This Thursday (Oct. 24), ‘90s emo heroes Knapsack kick off a string of tour dates, their first live appearances since breaking up in early 1999. The shows mark the 15th anniversary of the influential California band’s final U.S. tour, which featured openers At the Drive-In.

Knapsack released three albums before going their separate ways, and Spin magazine called 1998’s ‘This Conversation Is Ending Starting Right Now’ "a minor classic of twenty something despair." For the upcoming tour, Knapsack heads out with three original members -- guitarist/vocalist Blair Shehan (also of the Jealous Sound), drummer Colby Mancasola and guitarist Sergie Loobkoff (also of Samiam) -- as well as former Thrice bassist Ed Breckenridge. chatted with Mancasola about the tour and what brought on Knapsack’s original breakup in the first place.

First off, were you aware that this year was going to be an anniversary for the band?

There was no master plan. The idea would come up when Blair and I would see each other once a year in our hometown or at a show. It didn’t really feel like something that would actually happen until Tom – an old friend and the Jealous Sound’s manager – got involved and Sergie said he was into it. That was spring. Then it was like, “Oh, if we do it in the fall it will be the 15th anniversary of our last tour.”

Your last tour was in1998, and you had At the Drive-In opening. What do you remember most about that tour, and did you know at the time that it was going to be your last one?

The shows were hit-and-miss, as they always had been. As romantic as it might sound to go back in time and see some combination of Knapsack, At the Drive-In, Jimmy Eat World, Mineral, Christie Front Drive, etc., the reality on a Tuesday night outside a major city was sometimes less than magical or well attended. With that said, the ATDI guys were super fun and an absolute force as a live band. We didn’t know it was going to be the last tour, but there was a general feeling of it ending.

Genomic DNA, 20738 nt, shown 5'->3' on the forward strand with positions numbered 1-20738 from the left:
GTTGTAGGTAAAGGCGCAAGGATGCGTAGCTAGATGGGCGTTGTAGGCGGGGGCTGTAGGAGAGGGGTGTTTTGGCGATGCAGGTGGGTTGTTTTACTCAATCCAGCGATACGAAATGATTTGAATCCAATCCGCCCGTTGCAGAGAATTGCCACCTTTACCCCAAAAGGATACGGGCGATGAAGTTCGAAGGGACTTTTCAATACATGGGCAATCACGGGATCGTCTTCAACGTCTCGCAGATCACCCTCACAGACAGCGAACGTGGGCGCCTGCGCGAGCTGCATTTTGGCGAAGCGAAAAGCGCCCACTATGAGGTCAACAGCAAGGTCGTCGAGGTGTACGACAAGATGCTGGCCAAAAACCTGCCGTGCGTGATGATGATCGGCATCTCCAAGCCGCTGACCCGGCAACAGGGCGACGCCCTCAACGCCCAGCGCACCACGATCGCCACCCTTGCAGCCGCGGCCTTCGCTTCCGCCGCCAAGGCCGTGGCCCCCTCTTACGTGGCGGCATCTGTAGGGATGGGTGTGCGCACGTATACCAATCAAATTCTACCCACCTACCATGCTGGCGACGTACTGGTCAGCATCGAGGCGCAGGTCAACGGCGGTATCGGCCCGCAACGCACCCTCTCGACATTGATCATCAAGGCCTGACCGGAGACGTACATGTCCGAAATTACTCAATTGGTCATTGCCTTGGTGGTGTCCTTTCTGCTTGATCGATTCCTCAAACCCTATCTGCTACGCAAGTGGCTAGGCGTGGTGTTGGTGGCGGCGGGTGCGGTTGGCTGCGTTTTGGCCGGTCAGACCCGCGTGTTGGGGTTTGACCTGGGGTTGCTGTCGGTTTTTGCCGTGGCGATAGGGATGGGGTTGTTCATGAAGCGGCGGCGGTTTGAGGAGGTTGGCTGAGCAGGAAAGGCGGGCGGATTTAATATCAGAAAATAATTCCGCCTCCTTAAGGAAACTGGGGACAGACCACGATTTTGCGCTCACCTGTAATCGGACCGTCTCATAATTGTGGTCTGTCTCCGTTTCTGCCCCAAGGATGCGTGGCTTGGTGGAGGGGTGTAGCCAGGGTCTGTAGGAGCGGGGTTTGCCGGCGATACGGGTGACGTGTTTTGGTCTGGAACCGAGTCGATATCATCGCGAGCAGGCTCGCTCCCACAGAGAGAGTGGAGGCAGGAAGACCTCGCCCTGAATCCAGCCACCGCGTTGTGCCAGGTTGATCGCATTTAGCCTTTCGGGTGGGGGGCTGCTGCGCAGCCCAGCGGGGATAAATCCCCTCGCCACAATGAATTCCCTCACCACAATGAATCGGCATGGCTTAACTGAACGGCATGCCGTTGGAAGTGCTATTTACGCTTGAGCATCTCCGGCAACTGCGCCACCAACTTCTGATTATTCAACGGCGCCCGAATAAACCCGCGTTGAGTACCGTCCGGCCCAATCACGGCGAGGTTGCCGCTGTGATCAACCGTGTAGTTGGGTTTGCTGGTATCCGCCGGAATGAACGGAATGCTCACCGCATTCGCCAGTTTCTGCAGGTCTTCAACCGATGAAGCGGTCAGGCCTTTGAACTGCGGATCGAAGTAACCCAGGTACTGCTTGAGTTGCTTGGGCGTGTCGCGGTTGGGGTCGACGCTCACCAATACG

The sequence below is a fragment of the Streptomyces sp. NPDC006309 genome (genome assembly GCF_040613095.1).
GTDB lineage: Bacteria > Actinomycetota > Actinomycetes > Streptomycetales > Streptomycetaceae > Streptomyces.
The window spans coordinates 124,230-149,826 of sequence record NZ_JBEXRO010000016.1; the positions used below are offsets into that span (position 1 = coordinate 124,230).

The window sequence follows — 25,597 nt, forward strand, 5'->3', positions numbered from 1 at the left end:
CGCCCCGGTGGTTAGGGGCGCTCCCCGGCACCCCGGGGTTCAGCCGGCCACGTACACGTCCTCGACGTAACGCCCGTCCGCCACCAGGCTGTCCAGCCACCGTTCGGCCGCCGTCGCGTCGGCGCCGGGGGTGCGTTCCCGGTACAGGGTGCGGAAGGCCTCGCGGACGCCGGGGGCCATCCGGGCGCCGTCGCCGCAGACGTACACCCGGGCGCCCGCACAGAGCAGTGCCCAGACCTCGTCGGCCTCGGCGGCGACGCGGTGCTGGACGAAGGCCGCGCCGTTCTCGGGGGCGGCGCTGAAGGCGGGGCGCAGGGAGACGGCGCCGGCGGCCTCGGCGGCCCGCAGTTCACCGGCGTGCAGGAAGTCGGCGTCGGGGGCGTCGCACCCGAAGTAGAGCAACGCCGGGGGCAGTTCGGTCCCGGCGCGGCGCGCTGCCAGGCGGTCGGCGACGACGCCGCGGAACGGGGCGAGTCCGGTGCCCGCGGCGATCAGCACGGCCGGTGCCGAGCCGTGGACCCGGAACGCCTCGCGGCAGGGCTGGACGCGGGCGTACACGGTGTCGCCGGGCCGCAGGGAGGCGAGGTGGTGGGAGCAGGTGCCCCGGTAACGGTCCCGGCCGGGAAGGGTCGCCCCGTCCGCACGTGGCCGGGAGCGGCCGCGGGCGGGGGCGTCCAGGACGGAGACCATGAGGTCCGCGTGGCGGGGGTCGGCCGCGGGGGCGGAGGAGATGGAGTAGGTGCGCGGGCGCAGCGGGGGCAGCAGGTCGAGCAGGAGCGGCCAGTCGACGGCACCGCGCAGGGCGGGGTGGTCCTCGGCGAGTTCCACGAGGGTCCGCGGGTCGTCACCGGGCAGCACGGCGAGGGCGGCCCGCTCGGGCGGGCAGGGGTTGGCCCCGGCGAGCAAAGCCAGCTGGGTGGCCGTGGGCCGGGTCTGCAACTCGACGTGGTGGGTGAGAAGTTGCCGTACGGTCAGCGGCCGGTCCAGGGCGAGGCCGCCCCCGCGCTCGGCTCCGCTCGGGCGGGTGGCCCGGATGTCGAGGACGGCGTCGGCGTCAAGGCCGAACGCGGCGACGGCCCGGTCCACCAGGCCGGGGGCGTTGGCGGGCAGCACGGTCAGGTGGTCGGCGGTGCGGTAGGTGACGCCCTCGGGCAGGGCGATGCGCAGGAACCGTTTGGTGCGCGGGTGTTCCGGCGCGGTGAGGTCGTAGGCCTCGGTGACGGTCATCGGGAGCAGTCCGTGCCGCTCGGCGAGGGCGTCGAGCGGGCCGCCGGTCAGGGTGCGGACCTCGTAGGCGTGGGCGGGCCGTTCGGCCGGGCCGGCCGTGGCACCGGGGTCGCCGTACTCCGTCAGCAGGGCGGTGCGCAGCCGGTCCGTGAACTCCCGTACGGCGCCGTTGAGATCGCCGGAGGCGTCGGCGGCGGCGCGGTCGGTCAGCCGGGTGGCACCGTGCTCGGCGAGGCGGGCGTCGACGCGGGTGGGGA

I remember there were a lot of folks in the music industry that thought ‘This Conversation Is Ending Starting Right Now’ was going to commercially break Knapsack. What was the feeling like within the band around that time?

There was some momentum coming off ‘Day Three of My New Life,’ and we actually talked to Interscope. But interest in indie rock was waning after a big post-Nirvana run, and things like rap-rock were hitting, so it wasn’t really in the cards for us. In hindsight, JEW was about to have a no. 1 single, and ATDI would sell a million records, but there weren’t a lot of people in the industry predicting that.

Knapsack’s breakup seemed to come out of nowhere for a lot of people who loved the band. What brought on the split?

I had moved to San Francisco and was ready to start a career and family. Blair and I had a conversation and agreed to schedule a handful of final shows in California. We played S.F., Orange County and L.A. in January of ‘99, and that was it.

Everyone knows Blair went on to form The Jealous Sound, but what did you end up doing after Knapsack broke up?

I was involved in the early days of digital music then worked at a handful of ad agencies. More recently, I’ve gotten really into food culture and worked to connect that passion with my online background. I’m married with two kids and a mortgage -- but it is S.F., so the other dads at school are Joey [Cape] from Lagwagon, Kent who does sound for NOFX and Descendents and a principal who skates and has all our records.

What can we expect from these upcoming shows in terms of the set list?

We’re doing two songs from ‘Silver Sweepstakes’ and most of the last two records. No covers, B-sides or anything. Most of the people coming out will be seeing us for the first time, and we’re happy to give them what they came for. ‘Please Shut Off the Lights’ is the one song we’re doing live for the first time. It has been a great experience relearning those songs and getting to hang out together again.